WASHINGTON D.C. (NBC 26) — UPDATE: Vos alleged that the short notice of the subpoena placed an undue burden on him. Rep. Bennie Thompson, committee chair, issued the subpoena Friday ordering Vos to appear on Monday morning either in person or via videoconference.
Vos did not testify and the deposition was postponed.
In his lawsuit, Vos said the only explanation for the “extreme deadline" was to conduct the interview before the committee's next televised hearing on Wednesday “so that clips can be edited out to be used in a multimedia show."
Others who have been subpoenaed by the committee have also sued to avoid giving testimony.
Vos, in a statement Monday, said he was surprised to be subpoenaed because he has no information about the events surrounding the Jan. 6 attacks.
“Given how close we are to the midterms, this subpoena seems to be more about partisan politics than actual fact-finding,” he said.
A letter from Thompson that accompanied the subpoena said lawmakers want to talk with Vos about a July call with Trump in which the former president asked Vos about steps he was taking to overturn the results of the 2020 election.
The call was in response to a Wisconsin Supreme Court ruling that absentee ballot drop boxes, which were used in the 2020 election and others before it, would be illegal going forward.
After Vos took no action to overturn the election, Trump endorsed his primary challenger.
Vos narrowly won his primary, and three days later fired Michael Gableman, the former Wisconsin Supreme Court justice he had hired, under pressure from Trump, to investigate the 2020 election. Vos called Gableman, who also endorsed his primary opponent, an “embarrassment."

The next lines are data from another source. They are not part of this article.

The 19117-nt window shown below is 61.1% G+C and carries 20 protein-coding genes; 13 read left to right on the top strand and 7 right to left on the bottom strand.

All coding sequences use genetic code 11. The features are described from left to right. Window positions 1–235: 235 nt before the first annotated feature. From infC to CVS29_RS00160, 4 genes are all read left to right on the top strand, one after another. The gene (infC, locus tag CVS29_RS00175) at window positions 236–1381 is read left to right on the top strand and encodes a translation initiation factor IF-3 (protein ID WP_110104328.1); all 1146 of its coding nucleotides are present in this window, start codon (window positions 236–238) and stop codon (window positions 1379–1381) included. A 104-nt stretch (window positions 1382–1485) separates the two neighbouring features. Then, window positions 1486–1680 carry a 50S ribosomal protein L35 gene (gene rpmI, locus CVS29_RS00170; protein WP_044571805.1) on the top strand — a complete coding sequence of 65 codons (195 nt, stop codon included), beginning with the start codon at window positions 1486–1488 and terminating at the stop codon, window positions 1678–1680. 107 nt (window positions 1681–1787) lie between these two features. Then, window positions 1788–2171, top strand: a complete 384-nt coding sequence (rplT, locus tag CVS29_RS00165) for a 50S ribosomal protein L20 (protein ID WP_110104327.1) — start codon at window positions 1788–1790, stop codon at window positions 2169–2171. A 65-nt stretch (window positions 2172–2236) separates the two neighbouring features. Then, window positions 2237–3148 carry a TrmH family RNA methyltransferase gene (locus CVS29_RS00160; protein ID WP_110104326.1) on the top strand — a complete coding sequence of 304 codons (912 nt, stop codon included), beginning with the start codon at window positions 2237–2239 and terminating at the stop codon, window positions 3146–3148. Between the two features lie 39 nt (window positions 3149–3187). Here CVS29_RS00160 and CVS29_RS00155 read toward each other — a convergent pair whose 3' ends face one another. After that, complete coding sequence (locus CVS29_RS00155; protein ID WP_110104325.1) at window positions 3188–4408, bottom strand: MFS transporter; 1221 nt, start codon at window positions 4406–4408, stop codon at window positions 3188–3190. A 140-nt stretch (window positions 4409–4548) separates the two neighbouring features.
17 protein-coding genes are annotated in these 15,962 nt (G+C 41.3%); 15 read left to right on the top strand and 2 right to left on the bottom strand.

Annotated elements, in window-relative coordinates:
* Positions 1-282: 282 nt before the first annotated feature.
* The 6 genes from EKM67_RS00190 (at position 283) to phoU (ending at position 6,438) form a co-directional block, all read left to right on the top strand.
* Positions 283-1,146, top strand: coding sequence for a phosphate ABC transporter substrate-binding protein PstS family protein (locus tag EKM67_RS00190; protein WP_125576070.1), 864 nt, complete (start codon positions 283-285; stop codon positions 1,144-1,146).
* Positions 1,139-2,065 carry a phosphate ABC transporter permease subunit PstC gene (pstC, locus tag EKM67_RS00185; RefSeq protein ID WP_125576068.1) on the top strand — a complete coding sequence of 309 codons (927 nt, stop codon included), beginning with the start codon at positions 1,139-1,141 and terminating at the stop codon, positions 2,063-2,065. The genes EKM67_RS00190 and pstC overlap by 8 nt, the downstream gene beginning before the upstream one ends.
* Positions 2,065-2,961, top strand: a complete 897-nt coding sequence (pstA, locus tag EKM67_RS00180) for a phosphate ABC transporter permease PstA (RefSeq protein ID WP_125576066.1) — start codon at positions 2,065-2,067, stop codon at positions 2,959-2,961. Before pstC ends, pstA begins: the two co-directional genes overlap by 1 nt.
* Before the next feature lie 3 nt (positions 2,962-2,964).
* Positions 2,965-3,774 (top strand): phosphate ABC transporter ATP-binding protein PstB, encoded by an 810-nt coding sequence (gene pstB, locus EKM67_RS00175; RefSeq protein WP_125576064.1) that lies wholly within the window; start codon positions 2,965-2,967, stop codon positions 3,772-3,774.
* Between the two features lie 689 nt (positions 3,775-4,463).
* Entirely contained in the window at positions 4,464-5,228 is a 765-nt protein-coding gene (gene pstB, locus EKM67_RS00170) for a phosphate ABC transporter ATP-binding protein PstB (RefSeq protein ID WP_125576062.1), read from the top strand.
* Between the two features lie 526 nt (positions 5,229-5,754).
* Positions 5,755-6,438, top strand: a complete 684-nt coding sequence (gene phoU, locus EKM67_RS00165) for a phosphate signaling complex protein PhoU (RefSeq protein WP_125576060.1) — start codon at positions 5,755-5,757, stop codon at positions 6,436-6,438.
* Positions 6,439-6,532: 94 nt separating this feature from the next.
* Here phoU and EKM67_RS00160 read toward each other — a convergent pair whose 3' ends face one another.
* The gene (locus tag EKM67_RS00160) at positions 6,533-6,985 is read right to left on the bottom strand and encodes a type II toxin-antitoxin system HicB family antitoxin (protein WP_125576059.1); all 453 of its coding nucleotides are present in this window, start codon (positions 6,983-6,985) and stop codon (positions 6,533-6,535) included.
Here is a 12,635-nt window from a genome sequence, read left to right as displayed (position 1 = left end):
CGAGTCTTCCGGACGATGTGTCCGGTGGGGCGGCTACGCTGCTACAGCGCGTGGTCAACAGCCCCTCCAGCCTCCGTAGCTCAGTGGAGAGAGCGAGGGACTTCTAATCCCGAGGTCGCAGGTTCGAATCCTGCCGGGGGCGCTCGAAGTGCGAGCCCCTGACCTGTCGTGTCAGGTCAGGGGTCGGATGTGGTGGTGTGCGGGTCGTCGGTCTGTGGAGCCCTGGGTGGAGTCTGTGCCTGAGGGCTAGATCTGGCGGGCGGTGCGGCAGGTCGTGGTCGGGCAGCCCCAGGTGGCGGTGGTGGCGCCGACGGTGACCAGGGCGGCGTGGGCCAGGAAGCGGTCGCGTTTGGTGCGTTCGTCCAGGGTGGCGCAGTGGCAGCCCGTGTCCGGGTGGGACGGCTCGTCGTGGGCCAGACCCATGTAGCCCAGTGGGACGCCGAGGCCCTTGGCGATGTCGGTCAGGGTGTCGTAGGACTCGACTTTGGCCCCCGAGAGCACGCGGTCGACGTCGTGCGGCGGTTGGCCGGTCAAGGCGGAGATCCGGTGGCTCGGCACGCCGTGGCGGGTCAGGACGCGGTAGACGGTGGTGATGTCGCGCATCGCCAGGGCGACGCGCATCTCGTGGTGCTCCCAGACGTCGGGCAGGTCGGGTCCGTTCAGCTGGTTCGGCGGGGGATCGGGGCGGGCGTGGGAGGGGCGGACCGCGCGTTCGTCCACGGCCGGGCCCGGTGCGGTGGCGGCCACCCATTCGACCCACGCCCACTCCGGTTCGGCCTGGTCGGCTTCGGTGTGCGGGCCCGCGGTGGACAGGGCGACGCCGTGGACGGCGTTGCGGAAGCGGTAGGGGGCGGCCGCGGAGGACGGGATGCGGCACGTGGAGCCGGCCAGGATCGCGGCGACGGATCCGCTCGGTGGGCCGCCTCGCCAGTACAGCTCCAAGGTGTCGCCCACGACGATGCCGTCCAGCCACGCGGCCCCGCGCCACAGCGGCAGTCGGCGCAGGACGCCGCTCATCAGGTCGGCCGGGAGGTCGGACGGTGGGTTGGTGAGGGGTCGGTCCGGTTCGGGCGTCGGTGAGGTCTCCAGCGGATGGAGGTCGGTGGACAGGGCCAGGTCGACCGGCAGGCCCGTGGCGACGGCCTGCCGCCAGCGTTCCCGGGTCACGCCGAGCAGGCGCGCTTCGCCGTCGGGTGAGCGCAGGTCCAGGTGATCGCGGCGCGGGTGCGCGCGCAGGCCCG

Gableman’s inquiry turned up no evidence of widespread fraud, but the investigator joined Trump in calling for lawmakers to consider decertifying the 2020 election.
The new lawsuit was assigned to U.S. District Judge Pamela Pepper, who was appointed by Democratic President Barack Obama.
The committee that is investigating the attack on the U.S. Capitol on January 6, has issued a subpoena to Republican Wisconsin Assembly Speaker Robin Vos.
In response, Vos filed a lawsuit in the Eastern District of Wisconsin to prevent the Committee from enforcing the subpoena.
Vos was called to appear for a deposition today - Sept. 26, two days before the Committee's next public hearing, according to federal court records.
The committee wants to question Vos about a phone call he had with former President Donald Trump in July after the state courts blocked the use of some absentee ballot dropboxes and Trump "requested Speaker Vos take future actions."
Vos is challenging the House committee's authority in court and arguing the subpoena "seeks to infringe on his legislative immunity" from lawsuits.
Part of the document filed reads: "The only explanation for such an extreme timeline is the Committee's desire to conduct the deposition before its next publicly televised hearing on Wednesday, September 28, 2022, so that clips can be edited out to be used in a multimedia show."
The document goes on to state, "Importantly, the Committee is not seeking to depose Speaker Vos to question him about the breach of the Capitol, the events leading up to January 6, 2021, or the events of the 2020 election. Rather, the Committee is seeking to depose Speaker Vos, with no notice, to ask him about a conversation he had with former President Donald Trump two months ago. In short, the Committee is demanding Speaker Vos appear for a deposition to answer questions irrelevant to the Committee's investigations, with virtually no notice, in the closing days of his reelection campaign, merely because of the Committee's public relations scheme."
Vos is seeking a hearing within 72 hours on a temporary restraining order preventing the committee from enforcing the subpoena.
Similar lawsuits from other House witnesses have not been successful or have not been decided yet.